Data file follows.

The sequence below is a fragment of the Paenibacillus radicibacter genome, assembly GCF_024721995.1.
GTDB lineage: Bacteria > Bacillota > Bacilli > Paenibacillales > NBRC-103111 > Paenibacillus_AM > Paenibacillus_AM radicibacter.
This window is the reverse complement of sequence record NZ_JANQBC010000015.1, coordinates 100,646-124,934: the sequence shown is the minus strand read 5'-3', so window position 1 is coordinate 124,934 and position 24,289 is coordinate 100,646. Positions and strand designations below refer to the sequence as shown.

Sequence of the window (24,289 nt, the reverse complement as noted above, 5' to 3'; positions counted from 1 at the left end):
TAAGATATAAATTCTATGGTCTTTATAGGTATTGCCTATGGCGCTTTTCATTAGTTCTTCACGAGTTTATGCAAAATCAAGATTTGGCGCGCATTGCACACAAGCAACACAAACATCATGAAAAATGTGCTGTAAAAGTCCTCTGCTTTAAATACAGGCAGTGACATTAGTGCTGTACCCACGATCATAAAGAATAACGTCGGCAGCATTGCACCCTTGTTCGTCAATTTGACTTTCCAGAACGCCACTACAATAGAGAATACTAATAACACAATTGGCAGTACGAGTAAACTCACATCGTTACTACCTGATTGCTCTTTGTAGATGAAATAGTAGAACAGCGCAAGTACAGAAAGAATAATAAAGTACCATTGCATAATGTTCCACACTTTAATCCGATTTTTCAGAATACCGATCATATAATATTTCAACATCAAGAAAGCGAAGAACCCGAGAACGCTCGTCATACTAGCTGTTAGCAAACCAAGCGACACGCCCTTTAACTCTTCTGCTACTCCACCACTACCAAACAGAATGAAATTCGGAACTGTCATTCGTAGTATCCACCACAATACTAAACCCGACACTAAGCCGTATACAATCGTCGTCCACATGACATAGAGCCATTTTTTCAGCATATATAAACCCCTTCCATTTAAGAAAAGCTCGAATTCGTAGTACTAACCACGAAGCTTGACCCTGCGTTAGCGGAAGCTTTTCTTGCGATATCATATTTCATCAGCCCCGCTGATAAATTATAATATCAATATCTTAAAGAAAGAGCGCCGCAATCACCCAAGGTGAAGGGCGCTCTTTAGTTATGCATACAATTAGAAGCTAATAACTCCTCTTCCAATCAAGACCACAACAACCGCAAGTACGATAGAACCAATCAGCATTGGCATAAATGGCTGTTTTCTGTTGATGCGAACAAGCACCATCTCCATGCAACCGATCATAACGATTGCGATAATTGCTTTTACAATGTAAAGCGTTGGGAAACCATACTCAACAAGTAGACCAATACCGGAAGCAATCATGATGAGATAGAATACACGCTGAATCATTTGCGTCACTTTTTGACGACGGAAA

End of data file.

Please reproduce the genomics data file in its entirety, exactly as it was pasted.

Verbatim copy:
The sequence below is a fragment of the Paenibacillus radicibacter genome, assembly GCF_024721995.1.
GTDB lineage: Bacteria > Bacillota > Bacilli > Paenibacillales > NBRC-103111 > Paenibacillus_AM > Paenibacillus_AM radicibacter.
This window is the reverse complement of sequence record NZ_JANQBC010000015.1, coordinates 100,646-124,934: the sequence shown is the minus strand read 5'-3', so window position 1 is coordinate 124,934 and position 24,289 is coordinate 100,646. Positions and strand designations below refer to the sequence as shown.

Sequence of the window (24,289 nt, the reverse complement as noted above, 5' to 3'; positions counted from 1 at the left end):
TAAGATATAAATTCTATGGTCTTTATAGGTATTGCCTATGGCGCTTTTCATTAGTTCTTCACGAGTTTATGCAAAATCAAGATTTGGCGCGCATTGCACACAAGCAACACAAACATCATGAAAAATGTGCTGTAAAAGTCCTCTGCTTTAAATACAGGCAGTGACATTAGTGCTGTACCCACGATCATAAAGAATAACGTCGGCAGCATTGCACCCTTGTTCGTCAATTTGACTTTCCAGAACGCCACTACAATAGAGAATACTAATAACACAATTGGCAGTACGAGTAAACTCACATCGTTACTACCTGATTGCTCTTTGTAGATGAAATAGTAGAACAGCGCAAGTACAGAAAGAATAATAAAGTACCATTGCATAATGTTCCACACTTTAATCCGATTTTTCAGAATACCGATCATATAATATTTCAACATCAAGAAAGCGAAGAACCCGAGAACGCTCGTCATACTAGCTGTTAGCAAACCAAGCGACACGCCCTTTAACTCTTCTGCTACTCCACCACTACCAAACAGAATGAAATTCGGAACTGTCATTCGTAGTATCCACCACAATACTAAACCCGACACTAAGCCGTATACAATCGTCGTCCACATGACATAGAGCCATTTTTTCAGCATATATAAACCCCTTCCATTTAAGAAAAGCTCGAATTCGTAGTACTAACCACGAAGCTTGACCCTGCGTTAGCGGAAGCTTTTCTTGCGATATCATATTTCATCAGCCCCGCTGATAAATTATAATATCAATATCTTAAAGAAAGAGCGCCGCAATCACCCAAGGTGAAGGGCGCTCTTTAGTTATGCATACAATTAGAAGCTAATAACTCCTCTTCCAATCAAGACCACAACAACCGCAAGTACGATAGAACCAATCAGCATTGGCATAAATGGCTGTTTTCTGTTGATGCGAACAAGCACCATCTCCATGCAACCGATCATAACGATTGCGATAATTGCTTTTACAATGTAAAGCGTTGGGAAACCATACTCAACAAGTAGACCAATACCGGAAGCAATCATGATGAGATAGAATACACGCTGAATCATTTGCGTCACTTTTTGACGACGGAAA